My next remarks return to the reason for these excavations – the skeletal remains. During the archaeological excavations further human skeletal remains were exposed, including in situ burials in the midden deposits. These remains indicate that Aboriginal burials took place within the shelter, and the fragments found on the surface were Aboriginal rather than a recent murder victim. The re- mains are discussed in several places but very few details are provided about the five or six individuals that were revealed. Lack of details about their morphology is partially due to circumstances under which the remains were excavated, but a greater level of detail about the positioning of the burials within the deposits (e.g. orientation and relationship to each other) and estimated dates of burial could have been presented. Throughout the project relations between officers of the Police Department, NPWS and Coroner’s office and the consultants were not always cordial (McDonald and Ross 1990). Unfortunately, the tone and some comments in this monograph and earlier article are unlikely to promote better future relations. It may have been useful, and perhaps helped promote better future relations, if a copy of the Coroner’s report had been included. Was he asked?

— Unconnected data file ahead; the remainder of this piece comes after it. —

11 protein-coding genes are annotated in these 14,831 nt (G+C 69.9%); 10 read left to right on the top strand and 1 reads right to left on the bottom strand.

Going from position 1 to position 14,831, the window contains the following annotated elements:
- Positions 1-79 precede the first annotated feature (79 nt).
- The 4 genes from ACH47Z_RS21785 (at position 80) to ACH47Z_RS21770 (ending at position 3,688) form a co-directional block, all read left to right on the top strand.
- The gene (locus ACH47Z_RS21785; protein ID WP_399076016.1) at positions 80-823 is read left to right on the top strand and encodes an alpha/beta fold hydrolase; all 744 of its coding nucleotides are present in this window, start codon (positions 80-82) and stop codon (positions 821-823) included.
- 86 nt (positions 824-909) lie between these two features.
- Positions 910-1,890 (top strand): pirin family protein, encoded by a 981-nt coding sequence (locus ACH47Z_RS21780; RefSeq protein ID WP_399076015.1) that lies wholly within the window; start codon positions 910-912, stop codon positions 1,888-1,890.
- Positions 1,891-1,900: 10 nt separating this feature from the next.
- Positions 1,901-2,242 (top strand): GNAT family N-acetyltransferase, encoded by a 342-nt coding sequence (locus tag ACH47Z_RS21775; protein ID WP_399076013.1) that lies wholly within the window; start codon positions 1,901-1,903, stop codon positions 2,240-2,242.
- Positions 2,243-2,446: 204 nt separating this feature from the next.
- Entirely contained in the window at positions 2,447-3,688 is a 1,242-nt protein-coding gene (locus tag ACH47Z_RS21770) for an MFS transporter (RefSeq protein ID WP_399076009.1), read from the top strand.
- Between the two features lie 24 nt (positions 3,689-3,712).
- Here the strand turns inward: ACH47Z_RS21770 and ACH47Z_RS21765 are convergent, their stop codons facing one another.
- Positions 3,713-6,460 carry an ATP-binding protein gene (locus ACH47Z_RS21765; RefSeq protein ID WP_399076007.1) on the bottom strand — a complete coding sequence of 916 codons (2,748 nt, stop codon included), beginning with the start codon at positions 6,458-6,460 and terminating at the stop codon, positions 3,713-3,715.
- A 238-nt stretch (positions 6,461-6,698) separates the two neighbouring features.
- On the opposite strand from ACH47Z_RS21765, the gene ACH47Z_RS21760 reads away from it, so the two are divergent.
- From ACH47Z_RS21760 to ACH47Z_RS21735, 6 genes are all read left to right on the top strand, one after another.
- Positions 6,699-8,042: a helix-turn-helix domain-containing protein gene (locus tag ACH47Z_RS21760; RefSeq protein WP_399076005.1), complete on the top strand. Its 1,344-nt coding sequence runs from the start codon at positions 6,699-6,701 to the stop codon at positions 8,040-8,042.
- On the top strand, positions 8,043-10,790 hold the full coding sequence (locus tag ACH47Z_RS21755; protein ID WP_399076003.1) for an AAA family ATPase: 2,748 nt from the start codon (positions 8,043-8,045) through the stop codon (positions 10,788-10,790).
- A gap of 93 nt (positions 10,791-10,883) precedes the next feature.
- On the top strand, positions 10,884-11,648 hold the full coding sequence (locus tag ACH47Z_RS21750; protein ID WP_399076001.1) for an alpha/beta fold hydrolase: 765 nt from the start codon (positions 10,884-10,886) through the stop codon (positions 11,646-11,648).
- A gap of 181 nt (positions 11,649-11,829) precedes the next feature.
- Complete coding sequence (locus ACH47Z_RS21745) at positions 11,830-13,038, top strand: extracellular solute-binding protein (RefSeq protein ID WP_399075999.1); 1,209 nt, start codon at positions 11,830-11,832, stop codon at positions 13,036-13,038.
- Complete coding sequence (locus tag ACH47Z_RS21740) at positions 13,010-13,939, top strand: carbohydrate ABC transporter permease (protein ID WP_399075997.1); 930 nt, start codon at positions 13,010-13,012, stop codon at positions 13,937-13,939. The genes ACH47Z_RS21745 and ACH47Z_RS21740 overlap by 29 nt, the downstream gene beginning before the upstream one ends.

Finally, the numerous minor errors and inconsistencies: spelling mistakes (particularly shellfish names), typographical errors, referrals to wrong figures and plates; inconsistent use of scientific, common names, and abbreviations for shellfish; factual errors (e.g. number, type and present location of ethnohistoric artefacts in various museums around the world are incorrect); lack of scale and/or north signs on figures and referencing errors (i.e. wrong publication dates, or source not included in list of references); the hafted microlith in Plate 9 is not referred to or discussed anywhere. The format of entries in the combined reference list is quite variable and full of abbreviations without a glossary.